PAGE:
The comparison with quantum theory comes about because money is treated as a fundamental quantity (from the Latin quantum); and money objects are a way of combining the notions of number and value, which are as different from one another as the dual wave/particle properties of matter. For example, number is stable, while value varies with time. Money objects are therefore fundamentally dualistic.

As mentioned in The Evolution of Money, other authors and economists (and many others) have used the term “quantum” in different ways. One example is Charles Eisenstein’s Sacred Economics, where in an appendix called “Quantum Money and the Reserve Question” he notes “the similarity between fractional-reserve money and the superposition of states of a quantum particle,” in the sense that money can seem to exist in more than one place at the same time. The quantum macroeconomics school, also known as the theory of money emissions, which dates to the 1950s, gained its name from the idea that production is an instantaneous event that quantizes time into discrete units. A completely different concept is quantum money, which exploits quantum physics in an encryption technique.

What inspired the approach?

One thing is the history of money. The most concrete example of a money object is a coin, which consists of a number pressed into a piece of metal. These date to the time when Greek philosophers were developing the first theories of mathematics. Pythagoras believed that the universe was based on number, and money can be seen as a way of making that true by impressing numbers onto the real world. However mixing the properties of number and things produces a strange kind of alchemy. See this presentation for the 2015 Marshall McLuhan lecture at transmediale in Berlin for a discussion.

How does this differ from the usual understanding of the role of money?

One consequence of the theory is that it inverts the usual narrative of mainstream economics. Since the time at least of Adam Smith, economists have downplayed the importance of money, seeing it as a kind of neutral chip that emerged as a way of facilitating barter. But instead of money emerging from markets, it is more accurate to say that the use of money (jumpstarted by the state) prompted the emergence of markets. And far from being an inert chip, money is an active, dualistic substance with powerful and contradictory properties. Putting numbers on things changes the way they behave.

What is the mathematical map or connection between price and value?

In general there is no such map. Price is an emergent property, which means it need not be computable at all. Of course it is possible to come up with some rules of thumb, but there are no fundamental laws as in physics.

 

Update

The quantum properties of money and the economy as a whole are explored in the new book Quantum Economics: The New Science of Money. For a discussion of the mathematical background, please see: Introduction to the mathematics of quantum economics.

September 6, 2015

The true value of money: What would a revolution of economics look like?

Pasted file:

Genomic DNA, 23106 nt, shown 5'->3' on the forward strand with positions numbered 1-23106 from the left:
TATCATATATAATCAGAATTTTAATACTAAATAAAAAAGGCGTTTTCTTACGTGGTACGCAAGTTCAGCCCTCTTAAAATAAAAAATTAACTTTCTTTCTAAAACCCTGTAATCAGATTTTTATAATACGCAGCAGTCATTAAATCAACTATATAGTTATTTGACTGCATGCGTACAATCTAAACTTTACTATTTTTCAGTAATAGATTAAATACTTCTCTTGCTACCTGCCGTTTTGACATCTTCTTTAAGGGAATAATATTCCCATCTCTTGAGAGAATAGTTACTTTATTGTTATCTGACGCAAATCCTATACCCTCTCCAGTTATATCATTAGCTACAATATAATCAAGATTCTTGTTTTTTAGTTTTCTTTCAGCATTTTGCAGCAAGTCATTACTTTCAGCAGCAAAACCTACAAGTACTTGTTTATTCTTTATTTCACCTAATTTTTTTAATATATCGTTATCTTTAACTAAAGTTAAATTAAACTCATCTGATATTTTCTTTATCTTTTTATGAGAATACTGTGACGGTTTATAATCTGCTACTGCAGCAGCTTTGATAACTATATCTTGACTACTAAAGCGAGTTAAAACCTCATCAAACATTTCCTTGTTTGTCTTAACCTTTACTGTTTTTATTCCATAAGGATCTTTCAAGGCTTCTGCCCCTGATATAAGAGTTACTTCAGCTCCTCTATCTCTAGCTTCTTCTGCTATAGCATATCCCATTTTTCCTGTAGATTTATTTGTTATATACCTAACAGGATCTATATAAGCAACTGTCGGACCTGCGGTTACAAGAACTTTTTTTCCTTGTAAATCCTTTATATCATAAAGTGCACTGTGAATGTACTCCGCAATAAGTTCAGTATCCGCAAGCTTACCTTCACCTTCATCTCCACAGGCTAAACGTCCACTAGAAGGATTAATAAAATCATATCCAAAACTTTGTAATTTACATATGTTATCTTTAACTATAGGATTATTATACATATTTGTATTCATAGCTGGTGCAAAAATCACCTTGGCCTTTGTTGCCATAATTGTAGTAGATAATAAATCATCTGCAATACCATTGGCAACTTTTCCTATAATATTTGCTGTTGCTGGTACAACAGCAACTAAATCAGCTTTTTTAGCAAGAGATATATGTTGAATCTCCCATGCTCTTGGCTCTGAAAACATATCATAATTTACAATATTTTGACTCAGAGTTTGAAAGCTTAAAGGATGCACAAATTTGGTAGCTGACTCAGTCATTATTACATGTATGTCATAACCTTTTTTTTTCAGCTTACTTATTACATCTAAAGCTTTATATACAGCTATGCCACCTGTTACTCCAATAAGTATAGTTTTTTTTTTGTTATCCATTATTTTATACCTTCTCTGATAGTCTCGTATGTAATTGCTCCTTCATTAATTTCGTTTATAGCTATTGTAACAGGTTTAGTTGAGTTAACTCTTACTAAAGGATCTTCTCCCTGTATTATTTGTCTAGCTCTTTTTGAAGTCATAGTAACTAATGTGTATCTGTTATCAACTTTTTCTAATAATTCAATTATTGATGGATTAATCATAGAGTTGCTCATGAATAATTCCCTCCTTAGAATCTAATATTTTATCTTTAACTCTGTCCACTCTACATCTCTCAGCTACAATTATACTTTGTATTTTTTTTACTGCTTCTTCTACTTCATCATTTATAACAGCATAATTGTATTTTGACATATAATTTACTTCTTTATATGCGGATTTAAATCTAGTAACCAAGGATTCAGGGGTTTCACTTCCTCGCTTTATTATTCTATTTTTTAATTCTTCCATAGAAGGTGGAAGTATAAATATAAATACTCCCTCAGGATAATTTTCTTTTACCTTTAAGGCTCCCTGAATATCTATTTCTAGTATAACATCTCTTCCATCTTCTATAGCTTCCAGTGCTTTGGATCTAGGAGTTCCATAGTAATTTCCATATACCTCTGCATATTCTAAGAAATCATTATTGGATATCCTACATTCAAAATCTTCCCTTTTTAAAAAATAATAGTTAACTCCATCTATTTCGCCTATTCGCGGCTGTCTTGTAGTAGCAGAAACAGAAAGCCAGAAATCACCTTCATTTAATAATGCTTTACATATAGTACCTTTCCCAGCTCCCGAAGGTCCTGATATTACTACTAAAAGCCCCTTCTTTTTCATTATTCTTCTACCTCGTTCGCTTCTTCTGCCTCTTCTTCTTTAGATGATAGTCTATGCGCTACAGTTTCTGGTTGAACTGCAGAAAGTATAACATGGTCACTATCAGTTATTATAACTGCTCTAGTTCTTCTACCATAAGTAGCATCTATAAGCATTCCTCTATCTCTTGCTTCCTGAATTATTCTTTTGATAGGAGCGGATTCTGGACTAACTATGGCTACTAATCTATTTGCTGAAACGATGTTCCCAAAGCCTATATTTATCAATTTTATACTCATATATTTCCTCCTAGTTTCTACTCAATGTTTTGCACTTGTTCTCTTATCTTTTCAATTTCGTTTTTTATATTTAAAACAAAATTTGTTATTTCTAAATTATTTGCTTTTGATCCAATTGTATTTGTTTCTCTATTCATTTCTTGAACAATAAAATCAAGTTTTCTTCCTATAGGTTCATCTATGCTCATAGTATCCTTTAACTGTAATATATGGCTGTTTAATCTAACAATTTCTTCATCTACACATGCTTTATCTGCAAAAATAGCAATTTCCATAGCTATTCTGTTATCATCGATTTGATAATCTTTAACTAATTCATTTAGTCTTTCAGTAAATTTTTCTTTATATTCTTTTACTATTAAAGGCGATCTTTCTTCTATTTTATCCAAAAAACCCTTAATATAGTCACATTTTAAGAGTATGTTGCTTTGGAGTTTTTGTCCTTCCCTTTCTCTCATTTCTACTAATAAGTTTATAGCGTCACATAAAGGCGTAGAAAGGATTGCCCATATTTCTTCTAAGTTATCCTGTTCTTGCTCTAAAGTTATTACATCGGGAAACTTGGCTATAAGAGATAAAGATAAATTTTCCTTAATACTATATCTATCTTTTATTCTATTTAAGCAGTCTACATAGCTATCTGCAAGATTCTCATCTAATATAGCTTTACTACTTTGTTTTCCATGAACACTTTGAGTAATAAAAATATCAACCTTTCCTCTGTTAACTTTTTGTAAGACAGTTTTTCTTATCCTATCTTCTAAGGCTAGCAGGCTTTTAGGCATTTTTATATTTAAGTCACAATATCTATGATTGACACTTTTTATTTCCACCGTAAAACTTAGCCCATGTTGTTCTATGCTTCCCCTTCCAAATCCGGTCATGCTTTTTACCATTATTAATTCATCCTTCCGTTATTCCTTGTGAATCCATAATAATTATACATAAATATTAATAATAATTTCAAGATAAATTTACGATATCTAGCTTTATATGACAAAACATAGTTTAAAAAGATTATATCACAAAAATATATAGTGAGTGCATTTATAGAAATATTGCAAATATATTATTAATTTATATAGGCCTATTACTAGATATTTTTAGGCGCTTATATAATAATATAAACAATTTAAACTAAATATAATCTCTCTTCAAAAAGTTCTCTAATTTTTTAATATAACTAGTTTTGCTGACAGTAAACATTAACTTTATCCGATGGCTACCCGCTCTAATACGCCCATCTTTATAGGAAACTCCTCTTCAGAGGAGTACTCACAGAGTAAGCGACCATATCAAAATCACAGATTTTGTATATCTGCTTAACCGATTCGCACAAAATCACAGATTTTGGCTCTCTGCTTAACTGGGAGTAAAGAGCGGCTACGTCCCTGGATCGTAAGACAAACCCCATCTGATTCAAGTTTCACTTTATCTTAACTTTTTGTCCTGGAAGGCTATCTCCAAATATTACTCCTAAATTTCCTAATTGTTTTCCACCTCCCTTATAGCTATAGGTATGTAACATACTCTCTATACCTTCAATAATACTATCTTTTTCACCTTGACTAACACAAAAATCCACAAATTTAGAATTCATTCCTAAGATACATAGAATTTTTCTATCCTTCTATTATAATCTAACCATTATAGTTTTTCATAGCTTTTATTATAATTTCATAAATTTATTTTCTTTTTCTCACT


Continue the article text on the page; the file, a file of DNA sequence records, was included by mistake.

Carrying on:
Filed under: Economics — Tags: , — David @ 11:50 am

Economics needs a revolution.

This sentiment has been expressed by people from the physicist turned hedge-fund manager Jean-Philippe Bouchaud (in a 2008 paper), to the Bank of England’s Andrew Haldane (in a 2014 foreword for Manchester’s student-run Post-Crash Economics), to activist groups such as Kick It Over. So what would such a revolution look like?

Perhaps the archetypal model for a scientific revolution is the quantum revolution that shocked the world at the turn of the last century. In the space of a few short years, almost everything that was known about the nature of matter was overturned. The Newtonian view of the world as a predictable machine crumbled with it.

Except, that is, in economics – which continues to base its models on quasi-Newtonian economic laws.

Read the full article at Adbusters.

August 27, 2015

99 Bitcoins interview

Filed under: Economics — Tags: , , — David @ 1:00 pm

Chatted about cryptocurrencies with Maria Santos from 99 Bitcoins, full interview is here.

August 19, 2015

Bitcoin needs a new theory of money

Filed under: Economics — Tags: , — David @ 4:06 pm

Is bitcoin money? To its users the answer will be a resounding yes, but to many people, including former Federal Reserve Chairman Alan Greenspan, the answer is less clear. Indeed, one of the things holding back the adoption of cybercurrencies such as bitcoin is that they do not conform with traditional ideas about money.

Read the rest of the article at Bitcoin Magazine.

July 19, 2015

A Quantum Theory of Money and Value

Filed under: Economics — Tags: , — David @ 9:09 pm

Abstract of a new paper posted to SSRN:

The answer to the question “what is money?” has changed throughout history. During the gold standard era, money was seen as gold or silver (the theory known as bullionism). In the early 20th century, the alternative theory known as chartalism proposed that money was a token chosen by the state for payment of taxes. Today, many economists take an agnostic line, and argue that money is best defined in terms of its function, e.g. as a neutral medium of exchange. This paper argues that none of these approaches adequately describe the nature of money, and proposes a new theory, inspired by non-Newtonian physics, which takes into account the dualistic real/virtual properties and complex nature of money. The theory is applied to the example of the emergence of cybercurrencies.

 

Read the full article here.

May 8, 2015

Quantum money

Filed under: Economics, World Finance column — Tags: , — David @ 3:42 pm

It is often said that quantum physics is so weird that it is beyond our understanding. But there is one area where some quantum insights might prove applicable to our everyday lives, and it’s a surprisingly common one: money. Just as subatomic objects have a dual nature, so do the money objects that we use to make payments. The main difference is that these objects are things we have designed ourselves. They are our contribution to the quantum universe.

Read latest World Finance column here.